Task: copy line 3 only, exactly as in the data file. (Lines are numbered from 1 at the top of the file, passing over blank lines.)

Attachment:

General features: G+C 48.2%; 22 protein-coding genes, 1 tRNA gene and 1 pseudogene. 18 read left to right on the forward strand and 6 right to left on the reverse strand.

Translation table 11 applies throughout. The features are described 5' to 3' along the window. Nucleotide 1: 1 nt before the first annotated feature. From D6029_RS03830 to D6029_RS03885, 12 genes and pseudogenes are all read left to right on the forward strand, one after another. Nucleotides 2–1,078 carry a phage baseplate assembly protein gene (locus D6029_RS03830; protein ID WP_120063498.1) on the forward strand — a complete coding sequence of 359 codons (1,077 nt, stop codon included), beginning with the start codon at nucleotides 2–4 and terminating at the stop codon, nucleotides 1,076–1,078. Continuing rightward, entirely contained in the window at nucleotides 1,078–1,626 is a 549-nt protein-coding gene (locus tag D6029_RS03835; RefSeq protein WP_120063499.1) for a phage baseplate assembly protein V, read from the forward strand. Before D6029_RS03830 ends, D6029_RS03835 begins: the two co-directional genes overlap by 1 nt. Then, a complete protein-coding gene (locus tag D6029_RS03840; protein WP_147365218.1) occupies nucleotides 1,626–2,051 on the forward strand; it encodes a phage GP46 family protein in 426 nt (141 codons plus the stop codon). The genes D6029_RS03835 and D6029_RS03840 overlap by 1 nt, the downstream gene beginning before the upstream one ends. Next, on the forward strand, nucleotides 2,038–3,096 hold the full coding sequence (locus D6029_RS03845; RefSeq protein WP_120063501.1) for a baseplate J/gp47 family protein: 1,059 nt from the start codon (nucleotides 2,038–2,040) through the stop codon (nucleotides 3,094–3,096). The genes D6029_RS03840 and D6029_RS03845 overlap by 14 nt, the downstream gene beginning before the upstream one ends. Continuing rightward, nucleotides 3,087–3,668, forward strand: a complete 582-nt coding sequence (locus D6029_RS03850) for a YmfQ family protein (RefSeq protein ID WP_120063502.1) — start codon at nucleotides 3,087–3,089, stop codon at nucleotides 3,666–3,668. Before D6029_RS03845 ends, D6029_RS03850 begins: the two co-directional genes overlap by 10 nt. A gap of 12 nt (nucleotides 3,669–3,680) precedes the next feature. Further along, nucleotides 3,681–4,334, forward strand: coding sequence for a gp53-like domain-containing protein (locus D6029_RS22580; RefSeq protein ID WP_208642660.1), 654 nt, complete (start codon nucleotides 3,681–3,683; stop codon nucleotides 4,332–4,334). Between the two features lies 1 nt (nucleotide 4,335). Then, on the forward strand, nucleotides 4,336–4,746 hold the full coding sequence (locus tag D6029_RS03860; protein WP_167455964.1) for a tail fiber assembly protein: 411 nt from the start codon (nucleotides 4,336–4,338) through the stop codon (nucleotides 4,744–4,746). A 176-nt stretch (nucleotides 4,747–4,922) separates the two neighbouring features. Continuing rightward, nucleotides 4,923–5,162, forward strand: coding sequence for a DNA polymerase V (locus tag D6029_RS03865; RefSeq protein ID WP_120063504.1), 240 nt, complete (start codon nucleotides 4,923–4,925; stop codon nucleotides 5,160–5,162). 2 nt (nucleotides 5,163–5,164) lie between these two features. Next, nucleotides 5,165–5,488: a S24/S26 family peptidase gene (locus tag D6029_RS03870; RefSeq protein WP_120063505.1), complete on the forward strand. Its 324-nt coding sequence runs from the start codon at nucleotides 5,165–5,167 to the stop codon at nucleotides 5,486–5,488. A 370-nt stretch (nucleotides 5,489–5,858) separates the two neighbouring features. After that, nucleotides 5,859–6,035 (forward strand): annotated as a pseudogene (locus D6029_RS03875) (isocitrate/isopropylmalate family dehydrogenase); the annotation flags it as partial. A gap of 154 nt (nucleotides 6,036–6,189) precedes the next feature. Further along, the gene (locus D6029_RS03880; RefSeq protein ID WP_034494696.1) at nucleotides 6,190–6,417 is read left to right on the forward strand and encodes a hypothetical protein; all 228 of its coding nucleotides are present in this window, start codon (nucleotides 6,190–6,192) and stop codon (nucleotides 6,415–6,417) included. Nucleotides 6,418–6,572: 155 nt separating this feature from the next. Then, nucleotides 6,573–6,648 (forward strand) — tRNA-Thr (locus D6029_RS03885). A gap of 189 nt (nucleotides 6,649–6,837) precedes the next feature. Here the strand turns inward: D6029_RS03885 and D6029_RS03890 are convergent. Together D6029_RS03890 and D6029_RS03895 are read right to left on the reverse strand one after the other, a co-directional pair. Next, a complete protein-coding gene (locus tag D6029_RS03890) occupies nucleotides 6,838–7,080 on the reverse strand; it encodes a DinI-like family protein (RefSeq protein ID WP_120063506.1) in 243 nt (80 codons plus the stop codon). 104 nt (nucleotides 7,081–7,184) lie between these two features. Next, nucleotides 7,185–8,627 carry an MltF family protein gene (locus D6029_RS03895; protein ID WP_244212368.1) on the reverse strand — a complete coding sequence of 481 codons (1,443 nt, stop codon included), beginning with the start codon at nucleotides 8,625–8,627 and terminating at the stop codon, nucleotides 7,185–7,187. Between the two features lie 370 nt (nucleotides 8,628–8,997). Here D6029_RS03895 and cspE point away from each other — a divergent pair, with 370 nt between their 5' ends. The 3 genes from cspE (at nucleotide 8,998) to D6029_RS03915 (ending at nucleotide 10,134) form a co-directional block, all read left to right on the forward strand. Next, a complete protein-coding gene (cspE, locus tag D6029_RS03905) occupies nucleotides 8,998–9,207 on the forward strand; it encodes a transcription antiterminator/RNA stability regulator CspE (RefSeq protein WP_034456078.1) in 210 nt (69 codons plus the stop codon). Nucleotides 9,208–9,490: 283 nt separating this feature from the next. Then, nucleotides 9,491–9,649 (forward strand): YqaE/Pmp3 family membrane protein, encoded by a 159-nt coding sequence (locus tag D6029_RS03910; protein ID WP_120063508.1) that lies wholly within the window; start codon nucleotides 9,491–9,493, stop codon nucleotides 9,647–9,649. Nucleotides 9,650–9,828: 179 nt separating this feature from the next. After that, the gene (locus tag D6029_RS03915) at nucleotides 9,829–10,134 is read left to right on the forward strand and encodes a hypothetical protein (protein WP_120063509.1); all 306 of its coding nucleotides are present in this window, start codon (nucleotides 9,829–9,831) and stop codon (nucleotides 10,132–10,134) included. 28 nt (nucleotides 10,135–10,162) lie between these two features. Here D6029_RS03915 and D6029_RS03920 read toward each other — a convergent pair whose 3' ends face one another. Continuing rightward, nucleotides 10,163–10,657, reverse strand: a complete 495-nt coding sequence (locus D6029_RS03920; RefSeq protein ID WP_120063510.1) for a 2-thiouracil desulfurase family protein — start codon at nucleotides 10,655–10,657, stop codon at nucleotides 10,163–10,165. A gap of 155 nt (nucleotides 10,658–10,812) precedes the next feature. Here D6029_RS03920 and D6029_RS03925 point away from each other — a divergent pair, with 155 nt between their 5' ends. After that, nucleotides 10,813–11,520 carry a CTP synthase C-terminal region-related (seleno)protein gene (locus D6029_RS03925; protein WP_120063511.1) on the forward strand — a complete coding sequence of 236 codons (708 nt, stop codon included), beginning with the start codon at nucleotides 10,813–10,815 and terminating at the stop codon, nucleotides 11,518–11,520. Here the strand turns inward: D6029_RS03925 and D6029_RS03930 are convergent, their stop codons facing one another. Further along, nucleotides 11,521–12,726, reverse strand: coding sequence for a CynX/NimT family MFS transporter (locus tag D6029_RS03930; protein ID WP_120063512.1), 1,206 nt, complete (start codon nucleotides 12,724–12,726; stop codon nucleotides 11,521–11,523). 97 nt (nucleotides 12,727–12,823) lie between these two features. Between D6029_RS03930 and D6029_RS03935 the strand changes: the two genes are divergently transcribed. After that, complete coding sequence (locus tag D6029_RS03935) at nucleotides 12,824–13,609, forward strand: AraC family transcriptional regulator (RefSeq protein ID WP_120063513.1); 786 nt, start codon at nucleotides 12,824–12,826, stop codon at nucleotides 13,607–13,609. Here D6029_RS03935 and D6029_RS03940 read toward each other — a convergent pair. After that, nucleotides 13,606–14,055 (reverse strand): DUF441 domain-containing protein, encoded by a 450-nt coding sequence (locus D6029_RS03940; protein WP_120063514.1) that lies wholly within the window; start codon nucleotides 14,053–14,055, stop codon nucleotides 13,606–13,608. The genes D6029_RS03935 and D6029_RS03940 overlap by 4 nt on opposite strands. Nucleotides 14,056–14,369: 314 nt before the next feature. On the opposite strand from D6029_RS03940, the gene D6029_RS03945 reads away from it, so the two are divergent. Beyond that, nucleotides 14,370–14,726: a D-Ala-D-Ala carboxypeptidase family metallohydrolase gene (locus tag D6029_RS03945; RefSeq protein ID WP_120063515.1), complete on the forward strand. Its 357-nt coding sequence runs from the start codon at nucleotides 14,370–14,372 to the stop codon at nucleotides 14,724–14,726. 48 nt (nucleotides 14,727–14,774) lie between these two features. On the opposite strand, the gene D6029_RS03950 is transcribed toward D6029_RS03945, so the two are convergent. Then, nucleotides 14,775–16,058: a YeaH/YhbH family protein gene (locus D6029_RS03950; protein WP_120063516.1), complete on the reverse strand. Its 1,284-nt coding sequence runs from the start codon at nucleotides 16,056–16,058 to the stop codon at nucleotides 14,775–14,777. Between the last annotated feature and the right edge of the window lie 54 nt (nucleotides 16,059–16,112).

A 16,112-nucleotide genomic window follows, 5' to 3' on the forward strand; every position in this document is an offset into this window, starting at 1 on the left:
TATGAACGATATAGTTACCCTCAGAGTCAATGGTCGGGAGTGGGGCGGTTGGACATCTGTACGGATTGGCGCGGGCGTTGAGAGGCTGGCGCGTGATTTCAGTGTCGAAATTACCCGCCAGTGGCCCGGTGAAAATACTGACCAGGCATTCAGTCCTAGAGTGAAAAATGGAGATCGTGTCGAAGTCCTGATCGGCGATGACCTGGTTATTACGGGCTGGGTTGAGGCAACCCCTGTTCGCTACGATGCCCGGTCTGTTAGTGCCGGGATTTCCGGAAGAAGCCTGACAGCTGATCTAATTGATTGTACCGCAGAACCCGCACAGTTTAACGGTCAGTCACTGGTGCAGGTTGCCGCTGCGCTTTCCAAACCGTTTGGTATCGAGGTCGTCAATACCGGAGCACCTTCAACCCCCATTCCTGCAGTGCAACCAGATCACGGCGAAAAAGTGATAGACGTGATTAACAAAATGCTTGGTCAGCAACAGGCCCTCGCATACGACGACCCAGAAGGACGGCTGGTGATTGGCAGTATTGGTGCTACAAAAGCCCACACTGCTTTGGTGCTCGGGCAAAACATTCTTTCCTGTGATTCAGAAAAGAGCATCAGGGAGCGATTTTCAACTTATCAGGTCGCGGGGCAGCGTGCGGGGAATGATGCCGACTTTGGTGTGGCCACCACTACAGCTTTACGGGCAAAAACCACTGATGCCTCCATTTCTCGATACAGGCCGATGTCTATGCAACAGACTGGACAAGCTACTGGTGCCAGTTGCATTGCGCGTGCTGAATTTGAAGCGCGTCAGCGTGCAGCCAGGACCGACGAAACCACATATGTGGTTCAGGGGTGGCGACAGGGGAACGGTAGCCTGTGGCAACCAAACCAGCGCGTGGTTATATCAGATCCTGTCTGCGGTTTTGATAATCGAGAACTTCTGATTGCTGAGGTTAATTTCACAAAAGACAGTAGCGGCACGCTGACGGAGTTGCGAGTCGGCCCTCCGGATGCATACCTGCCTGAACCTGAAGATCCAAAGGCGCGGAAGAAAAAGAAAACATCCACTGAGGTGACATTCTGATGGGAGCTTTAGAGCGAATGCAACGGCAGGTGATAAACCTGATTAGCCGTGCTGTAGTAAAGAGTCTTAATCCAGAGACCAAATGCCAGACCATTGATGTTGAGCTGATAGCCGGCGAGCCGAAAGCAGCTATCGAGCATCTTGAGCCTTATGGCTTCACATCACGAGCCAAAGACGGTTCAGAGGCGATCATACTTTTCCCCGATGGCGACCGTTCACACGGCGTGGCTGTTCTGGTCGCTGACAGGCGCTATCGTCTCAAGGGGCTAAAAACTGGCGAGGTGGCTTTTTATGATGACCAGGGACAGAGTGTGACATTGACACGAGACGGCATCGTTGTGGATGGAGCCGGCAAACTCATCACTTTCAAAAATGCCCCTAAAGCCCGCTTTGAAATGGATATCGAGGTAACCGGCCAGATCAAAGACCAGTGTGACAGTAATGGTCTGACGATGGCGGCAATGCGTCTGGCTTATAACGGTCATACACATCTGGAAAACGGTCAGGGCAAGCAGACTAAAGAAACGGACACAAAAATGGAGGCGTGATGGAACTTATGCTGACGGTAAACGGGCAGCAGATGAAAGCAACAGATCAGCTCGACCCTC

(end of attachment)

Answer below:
A 16,112-nucleotide genomic window follows, 5' to 3' on the forward strand; every position in this document is an offset into this window, starting at 1 on the left: